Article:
An introduction to science and engineering as a profession. Examines the problem-solving process used in engineering and science. Emphasizes the interdisciplinary and international nature of problem-solving and the need to evaluate solutions in terms of a variety of constraints: computational, financial, and social.
Develop a basic understanding of the major current and historical areas of interest in computer science.
Understand the relationship of computer science to other fields --- notably, to the natural and social sciences, engineering, mathematics, the arts, and business/entrepreneurship.
Explore ideas and technologies from modern-day applied computer science.
Consider and debate ethical and social issues in applied computer science.
Class attendance is mandatory. A sign-in sheet will be passed around at the beginning of each class (if you're late, it's your responsibility to make sure you sign it before leaving).
Two absences are automatically excused -- after that, each absence will reduce the attendance score by 10%.
Each student is to submit a status update every Friday with the following:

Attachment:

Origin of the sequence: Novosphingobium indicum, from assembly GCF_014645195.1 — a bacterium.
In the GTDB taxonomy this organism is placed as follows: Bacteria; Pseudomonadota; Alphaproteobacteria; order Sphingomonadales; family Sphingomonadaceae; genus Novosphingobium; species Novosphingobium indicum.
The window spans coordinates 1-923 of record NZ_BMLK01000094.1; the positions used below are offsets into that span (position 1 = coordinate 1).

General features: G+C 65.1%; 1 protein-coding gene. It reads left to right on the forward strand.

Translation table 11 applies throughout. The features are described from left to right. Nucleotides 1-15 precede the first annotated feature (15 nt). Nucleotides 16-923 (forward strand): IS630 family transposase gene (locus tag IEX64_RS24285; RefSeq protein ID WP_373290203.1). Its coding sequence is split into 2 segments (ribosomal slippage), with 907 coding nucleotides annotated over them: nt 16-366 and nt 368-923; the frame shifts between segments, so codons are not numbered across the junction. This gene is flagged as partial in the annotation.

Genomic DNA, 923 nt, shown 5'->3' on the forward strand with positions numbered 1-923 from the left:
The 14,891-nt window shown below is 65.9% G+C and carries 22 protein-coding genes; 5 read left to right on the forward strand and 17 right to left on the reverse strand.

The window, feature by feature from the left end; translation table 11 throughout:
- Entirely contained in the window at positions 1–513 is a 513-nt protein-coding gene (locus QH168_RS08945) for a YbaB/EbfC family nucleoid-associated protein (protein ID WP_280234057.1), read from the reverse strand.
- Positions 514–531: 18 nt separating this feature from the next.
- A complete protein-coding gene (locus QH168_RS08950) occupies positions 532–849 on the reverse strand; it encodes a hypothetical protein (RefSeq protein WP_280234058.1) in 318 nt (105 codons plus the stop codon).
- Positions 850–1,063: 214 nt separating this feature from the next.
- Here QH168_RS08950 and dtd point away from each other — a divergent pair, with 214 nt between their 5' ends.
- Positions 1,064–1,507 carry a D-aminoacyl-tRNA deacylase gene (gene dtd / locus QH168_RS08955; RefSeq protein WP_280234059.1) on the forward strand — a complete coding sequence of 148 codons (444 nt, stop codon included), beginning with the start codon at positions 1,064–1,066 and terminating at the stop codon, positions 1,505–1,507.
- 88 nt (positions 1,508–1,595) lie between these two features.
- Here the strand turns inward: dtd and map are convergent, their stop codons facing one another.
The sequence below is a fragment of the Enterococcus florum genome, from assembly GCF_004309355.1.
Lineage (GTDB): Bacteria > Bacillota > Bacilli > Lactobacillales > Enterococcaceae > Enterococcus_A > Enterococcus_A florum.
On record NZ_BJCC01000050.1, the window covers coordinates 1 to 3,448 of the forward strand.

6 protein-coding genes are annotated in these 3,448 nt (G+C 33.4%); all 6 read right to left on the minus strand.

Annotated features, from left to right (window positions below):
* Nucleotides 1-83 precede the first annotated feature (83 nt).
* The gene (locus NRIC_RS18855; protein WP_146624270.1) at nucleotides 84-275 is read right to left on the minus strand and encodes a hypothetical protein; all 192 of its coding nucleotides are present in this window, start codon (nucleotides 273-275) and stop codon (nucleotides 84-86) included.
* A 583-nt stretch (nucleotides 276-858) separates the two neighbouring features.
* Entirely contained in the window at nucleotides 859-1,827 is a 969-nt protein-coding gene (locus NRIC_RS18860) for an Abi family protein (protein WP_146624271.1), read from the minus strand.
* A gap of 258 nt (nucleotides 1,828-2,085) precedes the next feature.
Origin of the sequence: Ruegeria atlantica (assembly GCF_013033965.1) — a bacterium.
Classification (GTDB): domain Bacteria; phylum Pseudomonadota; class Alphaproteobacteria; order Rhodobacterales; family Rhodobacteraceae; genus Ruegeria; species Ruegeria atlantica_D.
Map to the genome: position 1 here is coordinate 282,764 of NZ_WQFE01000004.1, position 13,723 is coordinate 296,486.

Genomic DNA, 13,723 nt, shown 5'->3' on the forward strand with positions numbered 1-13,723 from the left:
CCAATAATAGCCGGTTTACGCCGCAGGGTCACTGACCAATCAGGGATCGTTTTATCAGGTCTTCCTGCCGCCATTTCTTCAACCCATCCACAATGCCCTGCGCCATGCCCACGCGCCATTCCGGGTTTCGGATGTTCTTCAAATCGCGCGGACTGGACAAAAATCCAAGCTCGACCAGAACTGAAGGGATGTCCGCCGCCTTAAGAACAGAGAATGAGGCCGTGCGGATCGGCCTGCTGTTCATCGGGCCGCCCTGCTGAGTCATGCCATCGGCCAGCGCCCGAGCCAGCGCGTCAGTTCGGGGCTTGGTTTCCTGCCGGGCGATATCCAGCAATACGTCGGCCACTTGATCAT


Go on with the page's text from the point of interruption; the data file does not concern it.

A summary and opinion on some CS-related current event (for inspiration, see Reddit / Techmeme / Hacker News).
A suggestion for the following week's debate topic (may or may not be related to (1), above).
Any class-related concerns (CS 100 or any other class you're taking!)
Status updates will be submitted via this online form.
Almost every week, a CS-related topic will be announced on Wednesday to serve as the focus of a short debate on Friday. Opposing views will be provided, and every student is to come to class prepared on Friday to argue either side. Debaters will be announced at the beginning of class on Friday (at least 5 students per side), and the rest of the class will observe and vote on the winning side.
Individual assignments (coded, written, etc.) will be periodically announced in class, together with submission details.
A final paper, written as a formal survey of a topic selected from a curated list, and based on one or more published research papers, will be completed by each student. Each paper will be read and assessed by the student's peers using a set of fixed criteria.
Reasonable accommodations will be made for students with documented disabilities. In order to receive accommodations, students must obtain a letter of accommodation from the Center for Disability Resources and make an appointment to speak with me as soon as possible. The Center for Disability Resources is located in the Life Sciences Building, room 218, 312-567-5744 or email@example.com.